List of saved farms grows

Harford officials to announce that more than 1,100 acres will stay undeveloped

September 05, 2006|By Mary Gail Hare | Mary Gail Hare,Sun Reporter

Maryland's reputation as one of the nation's leading states for farmland preservation is expected to get a boost today when Harford County officials announce the addition of 16 farms totaling more than 1,100 acres into a preservation program.

The new acreage brings the amount of agriculture land that has been put into preservation in Harford County to more than 40,000 acres.

The announcement is scheduled to take place at the Woolsey Farm in Churchville, a 164-acre spread that is owned by Gene and Louise Umbarger and is one of the properties entering the program.

"This is an awfully big step for a farmer," said Louise Umbarger. "We are going on faith that our children and grandchildren will want to farm here."

Gene Umbarger, who has lived all his 75 years on the farm his grandfather purchased in 1918, said, "I want to keep this farm in the family. I don't want to see the land cut into houses."

The couple's son, G. Worley Umbarger Jr., is carrying on the family tradition and their daughter, Kate Dallam, the wife of a dairy farmer, also is working on a preserved farm near Bel Air.

Maryland agriculture officials speak proudly about the state's array of preservation programs, in which some 400,000 acres have been enrolled, a hefty total for a relatively small state that has just 2.1 million acres of farmland.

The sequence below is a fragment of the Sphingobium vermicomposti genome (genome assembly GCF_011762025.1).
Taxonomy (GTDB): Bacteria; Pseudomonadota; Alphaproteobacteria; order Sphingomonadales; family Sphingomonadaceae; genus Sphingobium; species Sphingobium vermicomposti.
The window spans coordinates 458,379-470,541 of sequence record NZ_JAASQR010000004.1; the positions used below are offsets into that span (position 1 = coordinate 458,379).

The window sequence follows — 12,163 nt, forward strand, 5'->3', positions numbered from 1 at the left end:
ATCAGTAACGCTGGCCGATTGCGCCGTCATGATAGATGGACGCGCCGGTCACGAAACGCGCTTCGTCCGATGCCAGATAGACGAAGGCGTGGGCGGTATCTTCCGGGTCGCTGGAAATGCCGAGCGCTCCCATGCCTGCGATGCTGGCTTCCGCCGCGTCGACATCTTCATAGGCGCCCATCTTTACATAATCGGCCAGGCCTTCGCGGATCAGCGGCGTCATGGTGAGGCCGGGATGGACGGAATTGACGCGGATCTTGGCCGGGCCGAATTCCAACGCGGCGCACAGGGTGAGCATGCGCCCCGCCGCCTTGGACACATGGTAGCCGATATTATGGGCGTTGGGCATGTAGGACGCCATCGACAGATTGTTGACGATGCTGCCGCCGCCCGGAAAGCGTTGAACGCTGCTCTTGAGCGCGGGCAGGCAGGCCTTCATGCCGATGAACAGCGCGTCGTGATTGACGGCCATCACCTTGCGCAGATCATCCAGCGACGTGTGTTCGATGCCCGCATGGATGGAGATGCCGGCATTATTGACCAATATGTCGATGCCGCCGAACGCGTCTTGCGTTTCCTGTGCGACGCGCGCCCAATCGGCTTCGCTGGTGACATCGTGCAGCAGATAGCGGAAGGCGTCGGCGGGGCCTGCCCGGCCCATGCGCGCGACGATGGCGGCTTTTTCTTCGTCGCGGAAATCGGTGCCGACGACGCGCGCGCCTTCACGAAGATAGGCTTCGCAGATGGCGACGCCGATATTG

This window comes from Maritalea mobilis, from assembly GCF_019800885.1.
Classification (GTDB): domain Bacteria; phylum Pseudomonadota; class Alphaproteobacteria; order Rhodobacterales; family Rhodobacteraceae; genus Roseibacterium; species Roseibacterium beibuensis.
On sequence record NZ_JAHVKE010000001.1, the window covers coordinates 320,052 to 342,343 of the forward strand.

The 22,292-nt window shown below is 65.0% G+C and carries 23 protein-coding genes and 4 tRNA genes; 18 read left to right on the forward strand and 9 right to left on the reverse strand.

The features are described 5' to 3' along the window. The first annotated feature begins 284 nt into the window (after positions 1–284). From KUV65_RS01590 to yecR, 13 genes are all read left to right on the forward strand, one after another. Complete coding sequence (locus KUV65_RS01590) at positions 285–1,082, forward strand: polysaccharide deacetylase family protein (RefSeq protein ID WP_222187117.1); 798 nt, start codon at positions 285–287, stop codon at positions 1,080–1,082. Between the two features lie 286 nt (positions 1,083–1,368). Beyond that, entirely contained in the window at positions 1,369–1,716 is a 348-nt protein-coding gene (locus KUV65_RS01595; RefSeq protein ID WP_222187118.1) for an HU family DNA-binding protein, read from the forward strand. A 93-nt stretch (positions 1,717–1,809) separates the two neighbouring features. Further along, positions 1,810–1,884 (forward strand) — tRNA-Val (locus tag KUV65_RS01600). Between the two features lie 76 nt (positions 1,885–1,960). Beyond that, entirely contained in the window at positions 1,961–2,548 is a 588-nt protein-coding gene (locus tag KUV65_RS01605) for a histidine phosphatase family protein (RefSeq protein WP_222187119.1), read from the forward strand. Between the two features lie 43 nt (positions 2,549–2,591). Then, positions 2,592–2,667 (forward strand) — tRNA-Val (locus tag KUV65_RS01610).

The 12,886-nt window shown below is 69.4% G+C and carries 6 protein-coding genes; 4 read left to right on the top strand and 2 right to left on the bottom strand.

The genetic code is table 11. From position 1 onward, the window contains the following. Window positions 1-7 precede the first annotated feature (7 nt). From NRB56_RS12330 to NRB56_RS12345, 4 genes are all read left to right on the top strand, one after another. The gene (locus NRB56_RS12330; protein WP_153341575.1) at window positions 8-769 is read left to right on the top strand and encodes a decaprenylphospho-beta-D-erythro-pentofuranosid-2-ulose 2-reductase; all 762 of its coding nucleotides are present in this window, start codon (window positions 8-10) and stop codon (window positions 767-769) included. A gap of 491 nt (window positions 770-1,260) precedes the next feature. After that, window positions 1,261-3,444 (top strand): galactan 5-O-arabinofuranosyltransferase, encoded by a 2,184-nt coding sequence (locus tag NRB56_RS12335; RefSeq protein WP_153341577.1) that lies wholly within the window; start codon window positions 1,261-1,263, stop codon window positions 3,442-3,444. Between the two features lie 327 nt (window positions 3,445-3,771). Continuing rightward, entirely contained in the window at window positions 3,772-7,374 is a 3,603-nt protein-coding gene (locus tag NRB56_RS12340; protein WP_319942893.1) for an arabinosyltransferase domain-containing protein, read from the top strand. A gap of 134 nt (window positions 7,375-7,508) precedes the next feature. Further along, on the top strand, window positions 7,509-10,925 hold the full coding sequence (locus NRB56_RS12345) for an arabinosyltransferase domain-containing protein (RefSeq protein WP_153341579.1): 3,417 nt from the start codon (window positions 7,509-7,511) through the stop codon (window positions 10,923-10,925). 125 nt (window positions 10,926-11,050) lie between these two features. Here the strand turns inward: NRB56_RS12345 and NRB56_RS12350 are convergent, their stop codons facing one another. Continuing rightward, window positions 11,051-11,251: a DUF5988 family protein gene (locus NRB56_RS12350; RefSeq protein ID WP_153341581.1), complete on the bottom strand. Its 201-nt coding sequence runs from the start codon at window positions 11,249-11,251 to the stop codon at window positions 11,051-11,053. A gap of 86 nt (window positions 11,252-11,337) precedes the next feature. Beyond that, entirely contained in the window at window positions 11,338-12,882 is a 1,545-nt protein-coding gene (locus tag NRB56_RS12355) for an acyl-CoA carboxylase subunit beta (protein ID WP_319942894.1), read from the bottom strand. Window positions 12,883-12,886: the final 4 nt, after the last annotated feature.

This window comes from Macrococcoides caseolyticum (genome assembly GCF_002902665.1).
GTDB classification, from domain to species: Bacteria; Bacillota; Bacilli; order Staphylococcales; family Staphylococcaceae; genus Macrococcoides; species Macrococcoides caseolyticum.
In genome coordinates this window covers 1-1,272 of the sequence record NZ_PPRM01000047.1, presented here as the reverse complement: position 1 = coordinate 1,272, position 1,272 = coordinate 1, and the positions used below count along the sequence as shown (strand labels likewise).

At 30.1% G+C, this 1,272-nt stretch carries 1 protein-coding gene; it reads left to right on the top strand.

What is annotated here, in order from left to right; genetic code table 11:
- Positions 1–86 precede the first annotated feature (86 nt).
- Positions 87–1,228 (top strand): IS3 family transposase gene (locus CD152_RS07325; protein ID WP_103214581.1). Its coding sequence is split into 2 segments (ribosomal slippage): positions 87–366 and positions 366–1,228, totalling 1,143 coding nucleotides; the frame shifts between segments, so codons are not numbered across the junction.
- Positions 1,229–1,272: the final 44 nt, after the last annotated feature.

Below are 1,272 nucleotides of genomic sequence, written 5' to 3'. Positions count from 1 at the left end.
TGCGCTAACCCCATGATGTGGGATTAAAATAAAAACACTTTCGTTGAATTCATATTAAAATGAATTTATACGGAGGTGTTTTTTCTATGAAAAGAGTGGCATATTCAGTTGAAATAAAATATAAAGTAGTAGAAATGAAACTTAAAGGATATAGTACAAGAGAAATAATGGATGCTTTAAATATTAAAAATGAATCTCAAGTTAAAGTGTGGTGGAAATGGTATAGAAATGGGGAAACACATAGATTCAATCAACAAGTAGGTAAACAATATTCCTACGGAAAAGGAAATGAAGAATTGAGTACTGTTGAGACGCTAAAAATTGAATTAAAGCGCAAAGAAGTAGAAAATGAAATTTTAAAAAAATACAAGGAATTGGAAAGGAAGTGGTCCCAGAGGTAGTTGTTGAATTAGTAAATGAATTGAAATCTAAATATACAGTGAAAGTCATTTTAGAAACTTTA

Jim Conrad, executive director of the Maryland Agricultural Land Preservation Foundation, called Harford's efforts "a major accomplishment, particularly in a county with so much development pressure."

"This is an important step that I hope the county will continue," he said.

About 30 more Harford farms are on a waiting list for consideration in the program, which now pays farmers a maximum $8,100 an acre for their development rights, a price that is about 50 percent of the fair market value of the land, said Bill Amoss, Harford's agriculture preservation coordinator.

"These landowners are giving up their right to develop in perpetuity," Amoss said. "Even at land prices today, we have still interested 16 owners in preservation over residential development."

Payment for acreage depends on several criteria, including size, development potential and soil quality. The county's Ag Preservation Board, a panel of farmers, reviews the applications and ranks the farms.

Harford is well on its way to its goal of 55,000 acres by 2012, Amoss said.

"But we have about 90,000 acres that meet the criteria so we would like to preserve more and more land, if we could," he said.

In Carroll County, which expects to reach 50,000 protected acres this year, longtime preservationist Bill Powel made another point for those considering saving their land.

"As transportation and fuel costs rise, it will be more and more significant to produce food closer to population centers," he said. "Harford is part of a block of Maryland and Pennsylvania counties that are leading the nation in preservation and working together. Ultimately, this will be more of a blessing in the future than anyone can expect."

mary.gail.hare@baltsun.com

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